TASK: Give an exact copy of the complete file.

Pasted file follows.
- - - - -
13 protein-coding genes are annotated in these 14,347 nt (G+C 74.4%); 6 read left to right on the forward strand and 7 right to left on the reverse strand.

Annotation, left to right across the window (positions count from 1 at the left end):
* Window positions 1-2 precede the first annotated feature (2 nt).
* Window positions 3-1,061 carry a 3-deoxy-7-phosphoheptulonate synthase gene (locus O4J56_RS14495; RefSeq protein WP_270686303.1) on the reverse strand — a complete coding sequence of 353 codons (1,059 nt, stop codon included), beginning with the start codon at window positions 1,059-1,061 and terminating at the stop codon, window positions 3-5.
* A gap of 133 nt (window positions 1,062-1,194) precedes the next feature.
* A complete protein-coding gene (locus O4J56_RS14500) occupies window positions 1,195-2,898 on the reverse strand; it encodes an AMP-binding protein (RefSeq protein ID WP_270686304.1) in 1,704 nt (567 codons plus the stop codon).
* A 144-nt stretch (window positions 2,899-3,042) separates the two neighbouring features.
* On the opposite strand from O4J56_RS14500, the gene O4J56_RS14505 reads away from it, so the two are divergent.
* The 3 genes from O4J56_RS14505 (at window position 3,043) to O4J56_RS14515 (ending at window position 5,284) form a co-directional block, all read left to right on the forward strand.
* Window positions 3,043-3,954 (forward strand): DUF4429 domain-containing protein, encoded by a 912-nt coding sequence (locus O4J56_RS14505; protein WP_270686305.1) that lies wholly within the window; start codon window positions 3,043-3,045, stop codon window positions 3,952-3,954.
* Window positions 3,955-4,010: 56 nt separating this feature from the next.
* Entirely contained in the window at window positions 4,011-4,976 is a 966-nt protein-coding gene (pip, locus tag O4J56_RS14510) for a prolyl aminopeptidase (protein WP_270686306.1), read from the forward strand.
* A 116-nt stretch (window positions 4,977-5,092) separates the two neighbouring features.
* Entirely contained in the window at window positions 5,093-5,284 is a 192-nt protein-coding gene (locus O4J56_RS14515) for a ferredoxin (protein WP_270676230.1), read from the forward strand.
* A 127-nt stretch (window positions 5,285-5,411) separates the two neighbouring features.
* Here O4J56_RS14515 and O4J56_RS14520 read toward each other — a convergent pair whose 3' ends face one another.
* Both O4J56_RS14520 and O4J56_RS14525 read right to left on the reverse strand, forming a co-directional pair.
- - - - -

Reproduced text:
13 protein-coding genes are annotated in these 14,347 nt (G+C 74.4%); 6 read left to right on the forward strand and 7 right to left on the reverse strand.

Annotation, left to right across the window (positions count from 1 at the left end):
* Window positions 1-2 precede the first annotated feature (2 nt).
* Window positions 3-1,061 carry a 3-deoxy-7-phosphoheptulonate synthase gene (locus O4J56_RS14495; RefSeq protein WP_270686303.1) on the reverse strand — a complete coding sequence of 353 codons (1,059 nt, stop codon included), beginning with the start codon at window positions 1,059-1,061 and terminating at the stop codon, window positions 3-5.
* A gap of 133 nt (window positions 1,062-1,194) precedes the next feature.
* A complete protein-coding gene (locus O4J56_RS14500) occupies window positions 1,195-2,898 on the reverse strand; it encodes an AMP-binding protein (RefSeq protein ID WP_270686304.1) in 1,704 nt (567 codons plus the stop codon).
* A 144-nt stretch (window positions 2,899-3,042) separates the two neighbouring features.
* On the opposite strand from O4J56_RS14500, the gene O4J56_RS14505 reads away from it, so the two are divergent.
* The 3 genes from O4J56_RS14505 (at window position 3,043) to O4J56_RS14515 (ending at window position 5,284) form a co-directional block, all read left to right on the forward strand.
* Window positions 3,043-3,954 (forward strand): DUF4429 domain-containing protein, encoded by a 912-nt coding sequence (locus O4J56_RS14505; protein WP_270686305.1) that lies wholly within the window; start codon window positions 3,043-3,045, stop codon window positions 3,952-3,954.
* Window positions 3,955-4,010: 56 nt separating this feature from the next.
* Entirely contained in the window at window positions 4,011-4,976 is a 966-nt protein-coding gene (pip, locus tag O4J56_RS14510) for a prolyl aminopeptidase (protein WP_270686306.1), read from the forward strand.
* A 116-nt stretch (window positions 4,977-5,092) separates the two neighbouring features.
* Entirely contained in the window at window positions 5,093-5,284 is a 192-nt protein-coding gene (locus O4J56_RS14515) for a ferredoxin (protein WP_270676230.1), read from the forward strand.
* A 127-nt stretch (window positions 5,285-5,411) separates the two neighbouring features.
* Here O4J56_RS14515 and O4J56_RS14520 read toward each other — a convergent pair whose 3' ends face one another.
* Both O4J56_RS14520 and O4J56_RS14525 read right to left on the reverse strand, forming a co-directional pair.